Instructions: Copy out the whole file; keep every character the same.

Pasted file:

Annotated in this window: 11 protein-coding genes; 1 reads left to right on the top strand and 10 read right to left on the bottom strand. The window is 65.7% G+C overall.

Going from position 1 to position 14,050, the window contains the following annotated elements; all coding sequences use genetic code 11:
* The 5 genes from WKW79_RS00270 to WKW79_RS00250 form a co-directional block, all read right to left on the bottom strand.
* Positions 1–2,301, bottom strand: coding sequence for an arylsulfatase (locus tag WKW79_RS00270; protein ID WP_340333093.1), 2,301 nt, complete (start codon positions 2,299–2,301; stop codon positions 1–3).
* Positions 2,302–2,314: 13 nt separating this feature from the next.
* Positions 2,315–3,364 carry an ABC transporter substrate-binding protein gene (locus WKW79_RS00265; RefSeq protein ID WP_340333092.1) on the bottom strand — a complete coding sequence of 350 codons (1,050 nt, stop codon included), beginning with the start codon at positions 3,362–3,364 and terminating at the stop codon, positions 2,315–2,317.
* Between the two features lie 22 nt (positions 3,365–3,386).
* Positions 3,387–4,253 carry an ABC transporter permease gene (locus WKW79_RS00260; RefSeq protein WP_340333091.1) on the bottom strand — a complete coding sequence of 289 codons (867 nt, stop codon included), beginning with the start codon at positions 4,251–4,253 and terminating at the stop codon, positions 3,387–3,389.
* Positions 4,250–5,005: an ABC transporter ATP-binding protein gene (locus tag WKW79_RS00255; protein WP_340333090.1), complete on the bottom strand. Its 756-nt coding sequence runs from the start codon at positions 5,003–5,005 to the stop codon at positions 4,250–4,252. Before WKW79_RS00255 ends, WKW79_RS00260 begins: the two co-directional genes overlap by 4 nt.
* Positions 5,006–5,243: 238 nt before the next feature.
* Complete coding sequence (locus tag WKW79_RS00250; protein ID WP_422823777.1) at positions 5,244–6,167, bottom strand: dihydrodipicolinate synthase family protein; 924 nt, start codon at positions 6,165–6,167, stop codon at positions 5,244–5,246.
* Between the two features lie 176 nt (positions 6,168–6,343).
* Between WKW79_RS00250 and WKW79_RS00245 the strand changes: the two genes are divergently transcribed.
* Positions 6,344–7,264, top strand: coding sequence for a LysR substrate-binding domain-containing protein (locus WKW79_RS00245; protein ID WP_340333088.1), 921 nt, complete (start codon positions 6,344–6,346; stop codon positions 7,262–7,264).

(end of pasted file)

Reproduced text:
Annotated in this window: 11 protein-coding genes; 1 reads left to right on the top strand and 10 read right to left on the bottom strand. The window is 65.7% G+C overall.

Going from position 1 to position 14,050, the window contains the following annotated elements; all coding sequences use genetic code 11:
* The 5 genes from WKW79_RS00270 to WKW79_RS00250 form a co-directional block, all read right to left on the bottom strand.
* Positions 1–2,301, bottom strand: coding sequence for an arylsulfatase (locus tag WKW79_RS00270; protein ID WP_340333093.1), 2,301 nt, complete (start codon positions 2,299–2,301; stop codon positions 1–3).
* Positions 2,302–2,314: 13 nt separating this feature from the next.
* Positions 2,315–3,364 carry an ABC transporter substrate-binding protein gene (locus WKW79_RS00265; RefSeq protein ID WP_340333092.1) on the bottom strand — a complete coding sequence of 350 codons (1,050 nt, stop codon included), beginning with the start codon at positions 3,362–3,364 and terminating at the stop codon, positions 2,315–2,317.
* Between the two features lie 22 nt (positions 3,365–3,386).
* Positions 3,387–4,253 carry an ABC transporter permease gene (locus WKW79_RS00260; RefSeq protein WP_340333091.1) on the bottom strand — a complete coding sequence of 289 codons (867 nt, stop codon included), beginning with the start codon at positions 4,251–4,253 and terminating at the stop codon, positions 3,387–3,389.
* Positions 4,250–5,005: an ABC transporter ATP-binding protein gene (locus tag WKW79_RS00255; protein WP_340333090.1), complete on the bottom strand. Its 756-nt coding sequence runs from the start codon at positions 5,003–5,005 to the stop codon at positions 4,250–4,252. Before WKW79_RS00255 ends, WKW79_RS00260 begins: the two co-directional genes overlap by 4 nt.
* Positions 5,006–5,243: 238 nt before the next feature.
* Complete coding sequence (locus tag WKW79_RS00250; protein ID WP_422823777.1) at positions 5,244–6,167, bottom strand: dihydrodipicolinate synthase family protein; 924 nt, start codon at positions 6,165–6,167, stop codon at positions 5,244–5,246.
* Between the two features lie 176 nt (positions 6,168–6,343).
* Between WKW79_RS00250 and WKW79_RS00245 the strand changes: the two genes are divergently transcribed.
* Positions 6,344–7,264, top strand: coding sequence for a LysR substrate-binding domain-containing protein (locus WKW79_RS00245; protein ID WP_340333088.1), 921 nt, complete (start codon positions 6,344–6,346; stop codon positions 7,262–7,264).